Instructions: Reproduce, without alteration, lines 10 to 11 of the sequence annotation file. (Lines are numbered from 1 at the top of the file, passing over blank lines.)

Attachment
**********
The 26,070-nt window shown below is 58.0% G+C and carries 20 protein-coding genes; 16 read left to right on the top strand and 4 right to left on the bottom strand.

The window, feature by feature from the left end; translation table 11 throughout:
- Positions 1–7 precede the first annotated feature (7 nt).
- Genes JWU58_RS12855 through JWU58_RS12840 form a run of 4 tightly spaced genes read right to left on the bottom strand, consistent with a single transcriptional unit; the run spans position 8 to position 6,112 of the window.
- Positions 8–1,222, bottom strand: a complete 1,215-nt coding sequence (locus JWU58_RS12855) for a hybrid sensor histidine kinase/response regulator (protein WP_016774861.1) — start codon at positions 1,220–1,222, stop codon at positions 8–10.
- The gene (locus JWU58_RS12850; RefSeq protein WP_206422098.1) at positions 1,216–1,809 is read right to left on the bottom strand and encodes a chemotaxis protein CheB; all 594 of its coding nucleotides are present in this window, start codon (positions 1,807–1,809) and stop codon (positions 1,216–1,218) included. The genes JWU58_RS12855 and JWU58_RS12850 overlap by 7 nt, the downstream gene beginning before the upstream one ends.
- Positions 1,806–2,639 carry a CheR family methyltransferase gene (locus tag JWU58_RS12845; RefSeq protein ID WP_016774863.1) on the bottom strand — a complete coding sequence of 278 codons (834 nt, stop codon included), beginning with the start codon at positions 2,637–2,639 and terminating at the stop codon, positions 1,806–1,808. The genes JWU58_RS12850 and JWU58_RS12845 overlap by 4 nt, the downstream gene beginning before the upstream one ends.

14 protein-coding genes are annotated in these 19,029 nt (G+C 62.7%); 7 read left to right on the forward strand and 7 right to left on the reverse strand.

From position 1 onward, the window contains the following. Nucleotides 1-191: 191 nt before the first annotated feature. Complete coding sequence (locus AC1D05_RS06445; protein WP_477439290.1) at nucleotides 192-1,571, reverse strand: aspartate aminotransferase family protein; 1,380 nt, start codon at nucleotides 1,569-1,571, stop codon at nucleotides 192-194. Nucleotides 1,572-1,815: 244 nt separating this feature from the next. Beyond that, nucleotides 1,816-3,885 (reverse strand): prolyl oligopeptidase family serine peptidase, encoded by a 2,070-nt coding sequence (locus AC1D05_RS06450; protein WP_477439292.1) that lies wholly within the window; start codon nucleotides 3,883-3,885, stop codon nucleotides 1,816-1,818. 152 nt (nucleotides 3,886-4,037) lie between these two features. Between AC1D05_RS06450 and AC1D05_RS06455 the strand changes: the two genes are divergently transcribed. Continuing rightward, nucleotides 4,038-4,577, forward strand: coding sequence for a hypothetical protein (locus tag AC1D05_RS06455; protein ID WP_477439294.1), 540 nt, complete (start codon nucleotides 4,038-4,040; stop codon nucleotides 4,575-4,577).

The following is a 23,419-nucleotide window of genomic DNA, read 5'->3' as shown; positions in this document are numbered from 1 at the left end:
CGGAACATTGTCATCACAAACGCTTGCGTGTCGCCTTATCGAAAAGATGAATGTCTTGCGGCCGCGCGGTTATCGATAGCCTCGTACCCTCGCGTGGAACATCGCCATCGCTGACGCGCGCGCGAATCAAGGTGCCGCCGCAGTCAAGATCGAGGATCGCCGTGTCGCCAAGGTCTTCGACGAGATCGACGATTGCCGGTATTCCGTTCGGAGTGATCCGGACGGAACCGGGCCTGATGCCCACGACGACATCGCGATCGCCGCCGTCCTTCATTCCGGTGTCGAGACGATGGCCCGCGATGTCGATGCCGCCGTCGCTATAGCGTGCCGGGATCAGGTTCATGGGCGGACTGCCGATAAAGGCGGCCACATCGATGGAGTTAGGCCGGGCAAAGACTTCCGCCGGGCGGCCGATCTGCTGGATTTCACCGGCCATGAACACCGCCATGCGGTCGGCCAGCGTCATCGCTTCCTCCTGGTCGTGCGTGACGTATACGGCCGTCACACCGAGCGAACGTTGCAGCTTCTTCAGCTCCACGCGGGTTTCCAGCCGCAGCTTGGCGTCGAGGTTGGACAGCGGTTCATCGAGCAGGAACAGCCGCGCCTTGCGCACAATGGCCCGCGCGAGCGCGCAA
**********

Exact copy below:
The following is a 23,419-nucleotide window of genomic DNA, read 5'->3' as shown; positions in this document are numbered from 1 at the left end:
CGGAACATTGTCATCACAAACGCTTGCGTGTCGCCTTATCGAAAAGATGAATGTCTTGCGGCCGCGCGGTTATCGATAGCCTCGTACCCTCGCGTGGAACATCGCCATCGCTGACGCGCGCGCGAATCAAGGTGCCGCCGCAGTCAAGATCGAGGATCGCCGTGTCGCCAAGGTCTTCGACGAGATCGACGATTGCCGGTATTCCGTTCGGAGTGATCCGGACGGAACCGGGCCTGATGCCCACGACGACATCGCGATCGCCGCCGTCCTTCATTCCGGTGTCGAGACGATGGCCCGCGATGTCGATGCCGCCGTCGCTATAGCGTGCCGGGATCAGGTTCATGGGCGGACTGCCGATAAAGGCGGCCACATCGATGGAGTTAGGCCGGGCAAAGACTTCCGCCGGGCGGCCGATCTGCTGGATTTCACCGGCCATGAACACCGCCATGCGGTCGGCCAGCGTCATCGCTTCCTCCTGGTCGTGCGTGACGTATACGGCCGTCACACCGAGCGAACGTTGCAGCTTCTTCAGCTCCACGCGGGTTTCCAGCCGCAGCTTGGCGTCGAGGTTGGACAGCGGTTCATCGAGCAGGAACAGCCGCGCCTTGCGCACAATGGCCCGCGCGAGCGCGCAA